By Jim Schutze
By Rachel Watts
By Lauren Drewes Daniels
By Anna Merlan
By Lee Escobedo
By Eric Nicholson
All the facts that fit the bias: I know Molly Ivins ("Parting Ways," April 19) has distorted facts in the past. In 1989, she wrote a flattering column in the Dallas Times Herald about the Committee In Support of the People of El Salvador (CISPES), portraying them as good folks led by sweet little old nuns just trying to save their country from evil corporate American intervention. However, I had worked on a college campus for two years and had encountered the nasty CISPES folks in person. I did a little research myself and found that they were not at all what they were cracked up to be.
Surveying Molly Ivins' writing, it seems to me that Molly never met a leftist group she didn't sympathize with, nor a conservative group she could tolerate. She's a good word-slinger, but I think she's primarily just another lazy-brained, leftist ideologue.
Van Alstyne, Texas
Pucker up: Your choice for best new act? Never heard of them. I think you guys have lost touch with the local scene (Dallas Observer Music Awards, April 19). And what would you write about if you couldn't kiss One Ton's asses? How about checking out some of the real talent in Dallas? There are great bands here. Check into it.
Bye, y'all: Just wanted to say thank you for all the kind words over the years. I will still be around, though, living three hours south on Interstate 35. My last Dallas show will be May 16 at 8 p.m. at Club Dada. Thanks again.
Terrorists know no peace: Dear Mr. Schutze and everyone at the best damned magazine in Texas (and maybe the world): I am a graduate student at UNT. I have finally found a field where I can be serious and manage a future career: journalism. I must thank you, first, for giving me a magazine with a staff whom I consider role models.
Now, I must thank you for saying what I have said for years to friends who continue so ignorantly to praise and support the worst excuse for an elected or appointed American political official since Louisiana's David Dukes: the infamous Dallas County Commissioner John Wiley Price ("Dump Bolton," April 12). That he ever got elected is understandable. He is a black man in a predominantly white city where the minorities are under-represented. We needed black representation. So he raised hell. Then he destroyed property. Yet he got re-elected. How? He uses profanity in public, but I would get arrested for the same since I am white and not a political role model. How can a criminal get into office? (OK--an alleged criminal.)
Still, Dallasites should know better. You're a million fools for not fighting him out of office. Get this man out of office before he makes a bigger ass out of the Big D. He is trouble. He is dangerous. His acts repulse me to no end. Mr. Price, have you ever heard of Gandhi? He went against the system and did so peacefully.
However, terrorists know no peace. As for Chief Bolton, like those before him, he allows Price to do the things and say the things Price does, and he is no better. Get him out of his high chair. As for Laura Miller, let her be mad. The Observer has the right to print the truth. She'll have to get over it. Her husband, if he is a lawyer--one of the few professions less trusted than journalists--is no Bambi either. Shame on The Dallas Morning News for its biased non-printing of the truth. Cheers to the Observer!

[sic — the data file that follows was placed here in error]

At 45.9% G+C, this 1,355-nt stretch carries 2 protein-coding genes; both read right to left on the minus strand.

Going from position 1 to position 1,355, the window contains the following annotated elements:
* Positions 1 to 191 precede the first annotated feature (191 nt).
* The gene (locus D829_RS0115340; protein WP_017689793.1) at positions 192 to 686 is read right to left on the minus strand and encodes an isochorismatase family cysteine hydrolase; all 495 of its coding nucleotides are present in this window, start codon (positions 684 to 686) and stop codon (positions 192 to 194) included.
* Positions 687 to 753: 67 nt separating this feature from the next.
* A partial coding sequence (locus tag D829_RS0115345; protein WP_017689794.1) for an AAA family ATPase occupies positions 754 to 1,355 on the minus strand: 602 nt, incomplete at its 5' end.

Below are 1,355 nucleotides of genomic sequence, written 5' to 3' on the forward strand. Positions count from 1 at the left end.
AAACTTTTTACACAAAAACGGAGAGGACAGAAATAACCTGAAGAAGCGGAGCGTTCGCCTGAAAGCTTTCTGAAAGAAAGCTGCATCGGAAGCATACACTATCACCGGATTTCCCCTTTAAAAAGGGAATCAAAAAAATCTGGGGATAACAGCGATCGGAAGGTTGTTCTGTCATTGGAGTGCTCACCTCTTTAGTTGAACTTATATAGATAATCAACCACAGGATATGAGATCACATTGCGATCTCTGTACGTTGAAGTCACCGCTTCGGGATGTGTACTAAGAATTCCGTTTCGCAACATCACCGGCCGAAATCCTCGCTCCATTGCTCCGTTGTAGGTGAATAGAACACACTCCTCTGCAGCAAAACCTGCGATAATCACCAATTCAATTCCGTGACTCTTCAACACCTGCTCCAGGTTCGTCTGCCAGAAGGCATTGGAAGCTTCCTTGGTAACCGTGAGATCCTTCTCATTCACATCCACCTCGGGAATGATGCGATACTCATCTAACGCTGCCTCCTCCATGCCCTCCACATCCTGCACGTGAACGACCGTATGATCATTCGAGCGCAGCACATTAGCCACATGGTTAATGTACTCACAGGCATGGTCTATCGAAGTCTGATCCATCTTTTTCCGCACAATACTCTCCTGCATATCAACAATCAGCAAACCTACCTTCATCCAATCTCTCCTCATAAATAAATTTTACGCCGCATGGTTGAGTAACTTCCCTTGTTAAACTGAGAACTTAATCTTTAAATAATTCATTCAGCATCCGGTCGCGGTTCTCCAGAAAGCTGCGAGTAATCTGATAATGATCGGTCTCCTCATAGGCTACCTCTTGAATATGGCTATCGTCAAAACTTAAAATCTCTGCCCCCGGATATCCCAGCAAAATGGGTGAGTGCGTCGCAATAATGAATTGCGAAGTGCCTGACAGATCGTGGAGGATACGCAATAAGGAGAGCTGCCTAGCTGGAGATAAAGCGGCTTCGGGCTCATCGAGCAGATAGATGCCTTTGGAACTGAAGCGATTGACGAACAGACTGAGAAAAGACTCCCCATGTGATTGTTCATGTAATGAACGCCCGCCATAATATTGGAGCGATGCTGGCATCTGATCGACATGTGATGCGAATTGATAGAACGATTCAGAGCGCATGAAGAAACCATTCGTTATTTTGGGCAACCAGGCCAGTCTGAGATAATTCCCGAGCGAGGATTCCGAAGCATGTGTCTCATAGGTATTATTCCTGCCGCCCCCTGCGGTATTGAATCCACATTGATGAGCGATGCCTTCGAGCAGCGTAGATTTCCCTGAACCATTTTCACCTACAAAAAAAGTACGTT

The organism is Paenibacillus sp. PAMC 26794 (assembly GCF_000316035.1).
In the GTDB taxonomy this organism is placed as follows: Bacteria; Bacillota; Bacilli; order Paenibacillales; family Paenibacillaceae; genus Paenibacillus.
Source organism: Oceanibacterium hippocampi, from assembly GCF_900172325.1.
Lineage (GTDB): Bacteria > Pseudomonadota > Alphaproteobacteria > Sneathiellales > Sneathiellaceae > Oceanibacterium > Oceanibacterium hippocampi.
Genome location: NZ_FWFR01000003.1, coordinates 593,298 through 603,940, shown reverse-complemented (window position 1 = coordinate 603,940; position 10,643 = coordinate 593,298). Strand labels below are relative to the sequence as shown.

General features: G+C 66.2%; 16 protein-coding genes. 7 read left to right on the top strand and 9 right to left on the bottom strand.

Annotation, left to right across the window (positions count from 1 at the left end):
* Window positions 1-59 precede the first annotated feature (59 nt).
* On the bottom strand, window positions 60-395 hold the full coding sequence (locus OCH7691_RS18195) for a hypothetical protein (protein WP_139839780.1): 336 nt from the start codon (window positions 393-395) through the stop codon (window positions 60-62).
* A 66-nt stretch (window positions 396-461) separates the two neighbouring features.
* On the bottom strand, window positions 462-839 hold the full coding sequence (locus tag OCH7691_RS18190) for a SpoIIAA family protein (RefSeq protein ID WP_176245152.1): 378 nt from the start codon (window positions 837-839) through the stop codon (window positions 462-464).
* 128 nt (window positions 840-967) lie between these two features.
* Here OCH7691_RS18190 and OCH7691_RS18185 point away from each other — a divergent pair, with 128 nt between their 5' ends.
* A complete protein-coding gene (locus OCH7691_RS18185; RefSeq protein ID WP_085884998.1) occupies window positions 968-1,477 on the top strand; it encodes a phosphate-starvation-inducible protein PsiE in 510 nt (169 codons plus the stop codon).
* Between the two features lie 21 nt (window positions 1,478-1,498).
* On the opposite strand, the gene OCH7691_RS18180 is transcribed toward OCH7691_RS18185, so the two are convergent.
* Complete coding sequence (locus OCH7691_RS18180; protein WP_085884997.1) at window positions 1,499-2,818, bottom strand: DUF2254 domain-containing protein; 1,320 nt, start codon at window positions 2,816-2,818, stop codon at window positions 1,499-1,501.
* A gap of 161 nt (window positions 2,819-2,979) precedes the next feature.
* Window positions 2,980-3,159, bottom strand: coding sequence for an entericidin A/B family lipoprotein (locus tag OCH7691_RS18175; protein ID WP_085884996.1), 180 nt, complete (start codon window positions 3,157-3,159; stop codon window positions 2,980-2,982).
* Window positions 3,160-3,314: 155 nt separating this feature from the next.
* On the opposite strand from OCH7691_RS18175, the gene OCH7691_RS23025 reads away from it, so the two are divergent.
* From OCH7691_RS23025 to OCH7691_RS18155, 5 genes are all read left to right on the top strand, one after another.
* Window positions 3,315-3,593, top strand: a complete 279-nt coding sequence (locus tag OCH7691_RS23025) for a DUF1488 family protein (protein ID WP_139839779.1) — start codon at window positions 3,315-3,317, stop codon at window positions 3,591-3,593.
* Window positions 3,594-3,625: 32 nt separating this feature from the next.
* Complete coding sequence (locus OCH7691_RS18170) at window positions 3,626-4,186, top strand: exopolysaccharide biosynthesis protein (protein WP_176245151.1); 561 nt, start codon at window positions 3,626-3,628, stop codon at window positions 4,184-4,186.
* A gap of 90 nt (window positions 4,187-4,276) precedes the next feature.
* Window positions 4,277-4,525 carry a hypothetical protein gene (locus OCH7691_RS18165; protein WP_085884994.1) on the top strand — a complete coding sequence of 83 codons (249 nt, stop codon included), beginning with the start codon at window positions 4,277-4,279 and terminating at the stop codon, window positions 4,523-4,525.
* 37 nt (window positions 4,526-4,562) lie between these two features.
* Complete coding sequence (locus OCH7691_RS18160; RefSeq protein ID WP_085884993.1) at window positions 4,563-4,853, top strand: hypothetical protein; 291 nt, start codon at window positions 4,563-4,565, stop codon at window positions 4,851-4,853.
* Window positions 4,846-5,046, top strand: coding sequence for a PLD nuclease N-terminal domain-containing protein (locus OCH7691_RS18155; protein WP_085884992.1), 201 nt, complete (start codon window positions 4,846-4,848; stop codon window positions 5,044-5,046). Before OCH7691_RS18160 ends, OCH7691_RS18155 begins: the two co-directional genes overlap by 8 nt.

I don't write anonymous letters, by the way.
Most judges should be so diligent: It is surprising to learn that the "fallout" from readers concerning the unethical practices of Fred Baron's law firm ("Homefryin' with Fred Baron," March 29) has, instead, focused on Judge John Marshall. The attack dog in question is a lawyer individual, Mr. Robert J. (Bob) Reagan (Letters, April 19).
Seemingly unfazed at the Dallas Observer's report of [alleged] corruption in the Baron & Budd law firm, Mr. Reagan directs his attacks toward Judge Marshall, whom he accuses of being recusal-prone, lacking in judicial demeanor and, of all things, being a judge who actually rules from the bench instead of taking matters under advisement as Mr. Reagan complains he should.
Plainly, Mr. Reagan's analysis is backward. When a biased judge is visited with a recusal motion, he fights to stay on the case. Instead, Judge Marshall's typical reaction was to sign a recusal order. Why? Because Judge Marshall had no interest in any individual case. Judge Marshall's demeanor was also to Mr. Reagan's dislike. That's too bad--although Mr. Reagan is entitled to his opinion.
But what really puzzled me about Mr. Reagan's diatribe was his complaint that Judge Marshall would hear arguments on summary judgment and then rule. This is because, on many occasions, I have spotted Judge Marshall at the SMU law library late at night doing legal research. Obviously, Judge Marshall was preparing to consider the cases before him. So, having studied the law, Judge Marshall was prepared to rule. Most judges should be so diligent. Most judges take cases under advisement because, by the time of the hearing, they haven't even bothered to read the pleadings. Again, Mr. Reagan has it backward.
Judge Marshall's mention in the Observer story was due to the fact that, once corruption was uncovered in a case before him, he referred such facts to the criminal authorities. For this act, Judge Marshall should be commended and given credit for his patriotic response.
Richard E. Finlan
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